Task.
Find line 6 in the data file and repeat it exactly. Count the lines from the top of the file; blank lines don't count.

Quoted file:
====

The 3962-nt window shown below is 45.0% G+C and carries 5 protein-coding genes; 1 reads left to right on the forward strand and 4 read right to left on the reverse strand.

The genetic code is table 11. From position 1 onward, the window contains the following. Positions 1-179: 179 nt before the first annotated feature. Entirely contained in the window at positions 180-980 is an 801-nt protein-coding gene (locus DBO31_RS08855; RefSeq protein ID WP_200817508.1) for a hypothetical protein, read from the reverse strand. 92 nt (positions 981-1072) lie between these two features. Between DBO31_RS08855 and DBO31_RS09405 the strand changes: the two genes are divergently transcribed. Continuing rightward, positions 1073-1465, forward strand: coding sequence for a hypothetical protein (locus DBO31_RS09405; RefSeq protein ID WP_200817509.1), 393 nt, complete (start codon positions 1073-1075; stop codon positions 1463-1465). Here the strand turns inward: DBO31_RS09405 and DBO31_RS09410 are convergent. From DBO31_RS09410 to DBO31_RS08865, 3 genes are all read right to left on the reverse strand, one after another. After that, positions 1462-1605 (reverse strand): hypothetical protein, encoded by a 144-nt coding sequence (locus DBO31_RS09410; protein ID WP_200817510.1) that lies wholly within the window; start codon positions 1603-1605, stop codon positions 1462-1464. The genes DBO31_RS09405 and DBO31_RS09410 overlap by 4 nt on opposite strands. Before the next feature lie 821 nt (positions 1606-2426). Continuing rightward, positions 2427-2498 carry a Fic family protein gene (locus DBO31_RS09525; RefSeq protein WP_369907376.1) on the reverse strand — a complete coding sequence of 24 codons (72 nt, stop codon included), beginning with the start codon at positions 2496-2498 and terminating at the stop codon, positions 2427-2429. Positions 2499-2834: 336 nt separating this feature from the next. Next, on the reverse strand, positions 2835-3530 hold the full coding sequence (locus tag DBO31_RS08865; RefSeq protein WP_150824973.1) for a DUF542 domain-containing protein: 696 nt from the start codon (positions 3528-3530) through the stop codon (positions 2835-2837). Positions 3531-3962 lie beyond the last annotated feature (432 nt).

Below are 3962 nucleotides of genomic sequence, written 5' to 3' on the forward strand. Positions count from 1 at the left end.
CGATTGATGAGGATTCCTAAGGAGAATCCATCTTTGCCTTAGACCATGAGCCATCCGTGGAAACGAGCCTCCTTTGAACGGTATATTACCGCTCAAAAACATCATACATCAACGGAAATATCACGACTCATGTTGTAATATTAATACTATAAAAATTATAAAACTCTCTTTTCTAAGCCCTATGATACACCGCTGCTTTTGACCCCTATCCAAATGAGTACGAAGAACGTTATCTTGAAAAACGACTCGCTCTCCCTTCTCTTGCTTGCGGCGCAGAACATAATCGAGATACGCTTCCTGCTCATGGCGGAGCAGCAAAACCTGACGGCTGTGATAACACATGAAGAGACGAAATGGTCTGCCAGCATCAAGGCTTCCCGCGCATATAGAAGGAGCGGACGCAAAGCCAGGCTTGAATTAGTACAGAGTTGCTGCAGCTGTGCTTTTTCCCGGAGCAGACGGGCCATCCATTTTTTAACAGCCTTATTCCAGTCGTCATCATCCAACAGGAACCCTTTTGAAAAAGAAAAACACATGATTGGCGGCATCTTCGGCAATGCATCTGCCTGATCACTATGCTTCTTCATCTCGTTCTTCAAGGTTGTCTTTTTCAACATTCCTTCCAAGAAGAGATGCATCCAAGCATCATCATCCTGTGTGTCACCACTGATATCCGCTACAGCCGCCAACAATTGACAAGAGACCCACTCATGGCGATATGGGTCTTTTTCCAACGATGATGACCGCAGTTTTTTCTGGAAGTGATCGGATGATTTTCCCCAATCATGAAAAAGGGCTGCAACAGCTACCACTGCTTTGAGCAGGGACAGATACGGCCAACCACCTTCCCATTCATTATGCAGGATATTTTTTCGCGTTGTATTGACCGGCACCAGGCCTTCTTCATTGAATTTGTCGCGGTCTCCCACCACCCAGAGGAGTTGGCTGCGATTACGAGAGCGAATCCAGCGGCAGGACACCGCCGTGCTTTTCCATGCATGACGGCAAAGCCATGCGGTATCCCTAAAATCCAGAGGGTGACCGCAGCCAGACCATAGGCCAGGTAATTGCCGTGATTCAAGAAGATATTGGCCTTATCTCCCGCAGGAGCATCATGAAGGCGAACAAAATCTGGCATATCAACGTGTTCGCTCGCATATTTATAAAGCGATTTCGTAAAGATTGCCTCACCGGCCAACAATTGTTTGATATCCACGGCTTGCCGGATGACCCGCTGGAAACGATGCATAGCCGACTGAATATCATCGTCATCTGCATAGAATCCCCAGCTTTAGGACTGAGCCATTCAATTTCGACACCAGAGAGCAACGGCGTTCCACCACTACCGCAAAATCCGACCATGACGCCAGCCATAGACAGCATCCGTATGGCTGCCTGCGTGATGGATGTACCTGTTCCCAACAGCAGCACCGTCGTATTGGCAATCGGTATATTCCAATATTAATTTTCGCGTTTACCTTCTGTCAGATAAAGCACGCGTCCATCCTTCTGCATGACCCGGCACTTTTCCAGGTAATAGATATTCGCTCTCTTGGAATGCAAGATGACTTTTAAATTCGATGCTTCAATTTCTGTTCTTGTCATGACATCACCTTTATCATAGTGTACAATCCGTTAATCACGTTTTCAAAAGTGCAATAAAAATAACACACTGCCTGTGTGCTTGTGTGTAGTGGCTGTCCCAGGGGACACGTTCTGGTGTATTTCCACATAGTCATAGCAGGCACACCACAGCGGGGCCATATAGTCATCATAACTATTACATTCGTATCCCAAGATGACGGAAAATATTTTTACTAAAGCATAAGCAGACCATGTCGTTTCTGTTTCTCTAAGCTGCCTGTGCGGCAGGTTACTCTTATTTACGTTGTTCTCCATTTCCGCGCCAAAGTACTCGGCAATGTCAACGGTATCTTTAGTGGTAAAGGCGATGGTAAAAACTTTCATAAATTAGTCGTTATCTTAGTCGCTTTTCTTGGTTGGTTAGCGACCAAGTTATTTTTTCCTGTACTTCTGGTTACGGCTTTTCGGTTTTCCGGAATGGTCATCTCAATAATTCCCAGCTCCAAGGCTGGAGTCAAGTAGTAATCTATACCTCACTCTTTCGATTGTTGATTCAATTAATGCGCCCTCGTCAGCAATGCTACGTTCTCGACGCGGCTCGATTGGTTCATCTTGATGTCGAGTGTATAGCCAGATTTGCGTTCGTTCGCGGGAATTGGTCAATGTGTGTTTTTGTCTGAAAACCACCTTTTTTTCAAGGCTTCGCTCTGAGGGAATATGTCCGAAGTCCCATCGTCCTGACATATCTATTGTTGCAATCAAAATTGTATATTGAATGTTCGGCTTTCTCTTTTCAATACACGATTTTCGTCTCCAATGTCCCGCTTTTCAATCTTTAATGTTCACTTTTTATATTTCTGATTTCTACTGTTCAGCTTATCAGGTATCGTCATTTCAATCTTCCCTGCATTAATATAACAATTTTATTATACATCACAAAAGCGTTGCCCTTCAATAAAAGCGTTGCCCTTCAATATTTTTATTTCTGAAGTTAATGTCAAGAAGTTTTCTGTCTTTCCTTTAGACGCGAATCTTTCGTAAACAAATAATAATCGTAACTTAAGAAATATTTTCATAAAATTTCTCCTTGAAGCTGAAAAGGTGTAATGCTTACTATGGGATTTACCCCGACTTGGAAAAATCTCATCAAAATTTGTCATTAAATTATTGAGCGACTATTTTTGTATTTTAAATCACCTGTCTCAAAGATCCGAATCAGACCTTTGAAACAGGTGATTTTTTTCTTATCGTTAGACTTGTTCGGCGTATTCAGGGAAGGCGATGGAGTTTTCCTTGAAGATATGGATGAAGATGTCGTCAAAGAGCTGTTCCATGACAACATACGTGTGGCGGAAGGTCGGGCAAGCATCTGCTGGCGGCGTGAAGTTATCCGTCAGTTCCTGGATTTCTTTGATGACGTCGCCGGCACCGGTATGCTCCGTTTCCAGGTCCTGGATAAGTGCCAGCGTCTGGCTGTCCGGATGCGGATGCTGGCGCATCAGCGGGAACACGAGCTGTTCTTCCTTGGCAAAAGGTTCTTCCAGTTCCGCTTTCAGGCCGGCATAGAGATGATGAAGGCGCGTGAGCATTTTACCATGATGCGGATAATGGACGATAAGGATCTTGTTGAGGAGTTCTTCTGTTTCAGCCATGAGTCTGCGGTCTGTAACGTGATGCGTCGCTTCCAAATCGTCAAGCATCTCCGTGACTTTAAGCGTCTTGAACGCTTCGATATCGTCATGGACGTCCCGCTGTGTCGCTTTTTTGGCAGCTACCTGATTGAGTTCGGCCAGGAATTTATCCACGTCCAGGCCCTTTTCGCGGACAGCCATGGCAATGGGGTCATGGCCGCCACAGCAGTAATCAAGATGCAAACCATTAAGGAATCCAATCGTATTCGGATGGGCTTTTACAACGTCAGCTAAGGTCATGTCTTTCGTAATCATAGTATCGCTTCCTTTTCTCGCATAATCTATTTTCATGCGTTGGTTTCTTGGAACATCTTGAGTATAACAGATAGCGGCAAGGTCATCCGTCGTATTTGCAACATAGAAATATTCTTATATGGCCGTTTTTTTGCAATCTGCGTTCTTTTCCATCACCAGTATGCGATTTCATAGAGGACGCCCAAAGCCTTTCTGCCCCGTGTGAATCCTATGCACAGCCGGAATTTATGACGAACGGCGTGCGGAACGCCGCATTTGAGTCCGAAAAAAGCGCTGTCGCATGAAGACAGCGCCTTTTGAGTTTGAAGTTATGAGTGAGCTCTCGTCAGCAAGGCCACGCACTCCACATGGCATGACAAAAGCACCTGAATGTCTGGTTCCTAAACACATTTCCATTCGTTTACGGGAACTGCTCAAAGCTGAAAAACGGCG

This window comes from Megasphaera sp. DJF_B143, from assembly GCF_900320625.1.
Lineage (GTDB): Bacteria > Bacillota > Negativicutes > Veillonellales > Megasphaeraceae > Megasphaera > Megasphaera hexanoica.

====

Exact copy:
Lineage (GTDB): Bacteria > Bacillota > Negativicutes > Veillonellales > Megasphaeraceae > Megasphaera > Megasphaera hexanoica.